By Joe Campbell
February 3rd, 2009
There are some who question the scale of our ambitions — who suggest that our system cannot tolerate too many big plans. Their memories are short. For they have forgotten what this country has already done; what free men and women can achieve when imagination is joined to common purpose, and necessity to courage.
What the cynics fail to understand is that the ground has shifted beneath them — that the stale political arguments that have consumed us for so long no longer apply. The question we ask today is not whether our government is too big or too small, but whether it works — whether it helps families find jobs at a decent wage, care they can afford, a retirement that is dignified. Where the answer is yes, we intend to move forward. Where the answer is no, programs will end. And those of us who manage the public’s dollars will be held to account — to spend wisely, reform bad habits, and do our business in the light of day — because only then can we restore the vital trust between a people and their government.
This brings to mind what George Stephanopoulos was so excited about last Sunday on This Week:
(Yes, I need to work on improving my DVR to computer quality.)
It seems that Obama is preparing to bet his presidency on a Grand Bargain – that will allow him (and us) to rewrite the social contract in a more extensive way than any president since Franklin Delano Roosevelt. Even during Obama’s campaign, he spoke of tackling the challenges that were necessary – and not putting off hard discussions about our country’s long-term stability. But the financial crisis – which at first prompted the endlessly parroted conventional wisdom that whoever won would need to cut all of their projects and focus narrowly on the crisis itself – has instead proved to be an opportunity.
The amount of spending needed to stimulate the economy is enormous – with the numbers being thrown around today dwarfing that of any previous government intervention (save perhaps for our major wars). What Obama understands is that this type of spending, while necessary in the short-term, poses a serious long-term threat. Which is why he is now speaking of the second step – after the financial crisis has passed – of tackling entitlement reform and tax reform, and finally putting America on sound financial footing after years of prolifigacy.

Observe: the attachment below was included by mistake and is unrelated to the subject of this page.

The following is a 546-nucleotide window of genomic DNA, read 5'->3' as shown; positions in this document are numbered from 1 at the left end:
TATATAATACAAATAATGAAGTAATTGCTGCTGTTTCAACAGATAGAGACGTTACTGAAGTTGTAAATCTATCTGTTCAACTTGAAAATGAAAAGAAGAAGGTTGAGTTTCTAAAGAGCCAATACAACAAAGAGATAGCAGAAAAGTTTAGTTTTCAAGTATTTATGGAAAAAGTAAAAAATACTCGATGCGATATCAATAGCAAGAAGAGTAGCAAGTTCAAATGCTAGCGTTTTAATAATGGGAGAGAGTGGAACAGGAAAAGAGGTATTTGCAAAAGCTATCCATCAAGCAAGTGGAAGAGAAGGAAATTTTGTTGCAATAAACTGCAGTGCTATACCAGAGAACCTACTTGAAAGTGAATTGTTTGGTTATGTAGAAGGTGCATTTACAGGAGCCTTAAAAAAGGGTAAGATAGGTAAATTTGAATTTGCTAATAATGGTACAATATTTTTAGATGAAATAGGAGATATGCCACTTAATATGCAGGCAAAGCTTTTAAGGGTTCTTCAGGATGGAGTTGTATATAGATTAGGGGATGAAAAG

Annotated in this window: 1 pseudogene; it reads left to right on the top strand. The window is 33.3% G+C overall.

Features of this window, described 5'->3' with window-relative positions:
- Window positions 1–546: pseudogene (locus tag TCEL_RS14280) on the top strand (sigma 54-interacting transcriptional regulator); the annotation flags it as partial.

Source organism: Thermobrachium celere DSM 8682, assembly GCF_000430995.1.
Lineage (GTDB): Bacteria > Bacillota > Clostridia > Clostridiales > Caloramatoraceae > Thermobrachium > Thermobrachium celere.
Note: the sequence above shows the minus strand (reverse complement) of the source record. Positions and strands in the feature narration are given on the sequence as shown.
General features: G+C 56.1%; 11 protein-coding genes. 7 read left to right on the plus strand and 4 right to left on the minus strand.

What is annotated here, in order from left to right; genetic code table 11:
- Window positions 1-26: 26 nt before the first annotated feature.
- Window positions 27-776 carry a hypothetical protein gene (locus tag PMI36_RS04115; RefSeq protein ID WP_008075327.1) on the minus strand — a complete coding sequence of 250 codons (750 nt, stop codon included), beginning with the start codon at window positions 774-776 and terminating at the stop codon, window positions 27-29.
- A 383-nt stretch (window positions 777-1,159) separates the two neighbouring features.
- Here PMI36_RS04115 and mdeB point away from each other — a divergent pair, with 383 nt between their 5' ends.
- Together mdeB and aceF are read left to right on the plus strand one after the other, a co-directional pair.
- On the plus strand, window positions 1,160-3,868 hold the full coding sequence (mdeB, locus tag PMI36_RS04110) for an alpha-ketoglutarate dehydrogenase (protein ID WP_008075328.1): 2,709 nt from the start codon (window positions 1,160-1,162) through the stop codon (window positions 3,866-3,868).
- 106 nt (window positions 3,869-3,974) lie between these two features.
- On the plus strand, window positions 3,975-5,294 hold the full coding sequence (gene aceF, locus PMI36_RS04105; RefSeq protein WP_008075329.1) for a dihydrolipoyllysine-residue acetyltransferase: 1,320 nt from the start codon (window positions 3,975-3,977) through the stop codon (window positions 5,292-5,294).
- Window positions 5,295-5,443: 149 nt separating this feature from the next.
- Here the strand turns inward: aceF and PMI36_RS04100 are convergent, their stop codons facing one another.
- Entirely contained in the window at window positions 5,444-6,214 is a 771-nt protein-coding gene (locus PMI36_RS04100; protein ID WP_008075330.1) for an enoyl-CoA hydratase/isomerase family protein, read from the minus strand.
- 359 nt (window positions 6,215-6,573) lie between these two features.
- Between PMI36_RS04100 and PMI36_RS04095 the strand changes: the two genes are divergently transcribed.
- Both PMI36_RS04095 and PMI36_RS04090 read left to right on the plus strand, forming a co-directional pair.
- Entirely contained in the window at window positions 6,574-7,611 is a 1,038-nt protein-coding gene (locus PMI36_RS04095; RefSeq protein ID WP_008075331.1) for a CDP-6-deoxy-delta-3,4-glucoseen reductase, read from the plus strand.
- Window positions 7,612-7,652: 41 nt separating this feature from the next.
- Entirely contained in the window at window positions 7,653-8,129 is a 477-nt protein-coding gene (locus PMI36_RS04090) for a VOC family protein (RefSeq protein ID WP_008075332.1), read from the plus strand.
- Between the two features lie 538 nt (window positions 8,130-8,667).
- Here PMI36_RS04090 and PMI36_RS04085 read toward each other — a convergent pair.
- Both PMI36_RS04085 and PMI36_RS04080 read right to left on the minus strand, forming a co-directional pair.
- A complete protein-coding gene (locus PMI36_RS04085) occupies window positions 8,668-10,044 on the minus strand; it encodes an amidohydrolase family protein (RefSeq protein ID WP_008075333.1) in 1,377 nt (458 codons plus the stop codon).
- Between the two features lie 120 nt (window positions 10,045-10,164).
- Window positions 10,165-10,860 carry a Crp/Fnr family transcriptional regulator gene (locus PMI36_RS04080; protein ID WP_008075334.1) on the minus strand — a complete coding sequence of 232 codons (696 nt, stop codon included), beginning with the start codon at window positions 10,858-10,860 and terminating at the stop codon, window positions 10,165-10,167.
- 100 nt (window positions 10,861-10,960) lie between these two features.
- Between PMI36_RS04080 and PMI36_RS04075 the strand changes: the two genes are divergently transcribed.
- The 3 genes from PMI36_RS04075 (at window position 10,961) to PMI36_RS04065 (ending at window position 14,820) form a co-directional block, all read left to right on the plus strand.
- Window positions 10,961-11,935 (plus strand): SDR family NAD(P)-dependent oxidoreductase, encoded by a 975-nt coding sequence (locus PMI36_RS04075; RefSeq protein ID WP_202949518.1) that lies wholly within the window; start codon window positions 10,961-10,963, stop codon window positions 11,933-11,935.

None of these insights are exceptional. What is exceptional is how Obama is already shaping the arch of his first term, using this crisis to set up his next objective, and shaping the conventional wisdom.
The problem I see though is that the Obama administration has not done a good job of conveying to the public the place this stimulus bill has within Obama’s agenda. The word is that in the next week or so, Tim Geithner will present “a ‘comprehensive’ plan that [he] hope[s] will command market confidence.” My hope is that this comprehensive plan will lay out a broad legislative agenda based on Obama’s campaign. Based on the campaign plans and signals sent during the transition, here’s what I see:
Step 1 (The First 100 Days)
- Release the rest of the funds from TARP.
- A large stimulus package to demonstrate the government’s commitment to addressing the crisis, especially in alleviating it’s effects on the majority of Americans.
- A banking and mortgage bill that takes whatever steps are necessary to shore up these sectors of the economy, including new regulations, new oversight, and possibly additional funds.
- An infrastructure bill that would create a National Infrastructure Bank.
- Health care reforms that would extend health care benefits and attempt to control the escalating health care costs.
- A combination of a cap-and-trade program and funding for green energy.
The goal of this first period would be to begin to make both short-term and long-term investments into those sectors that will lead to long-term growth – which will stimulate the economy in the short-term. This is the spending stage. After this burst of legislating, Obama would be able to focus on tinkering with education programs and seeing what works, as well as addressing the simmering foreign policy issues which are constantly threatening to take over the agenda.
Step 2 (Post-Crisis)
- Entitlement reform (Social Security, Medicare, Medicaid.) Everything is on the table.
- Tax reform. Not much has been said about this. This will certainly be a wild card – but Obama has criticized our corporate tax rate for its irrationality. It’s very high – but due to the enormous number of exemptions and credits, the effective rate for those businesses able to lobby for benefits, it is very low. This should be rationalized.
- Universal health care.
- Education reform.
This is the “cutting back” stage and consolidation stage. The goal of this second stage would be to put America on a solid financial footing again – to eliminate the unsustainable domestic policies that undermine our stability and power.
This is obviously an enormous agenda. And it’s far from clear that Obama can accomplish this. But if he does not lay out the vision – which I have pieced together from numerous statements – then it’s hard to see how he can accomplish it. Of course, Geithner was just confirmed last week – and Obama’s only been in office for two weeks – so he does have a bit more time to lay this out. But he doesn’t have long.
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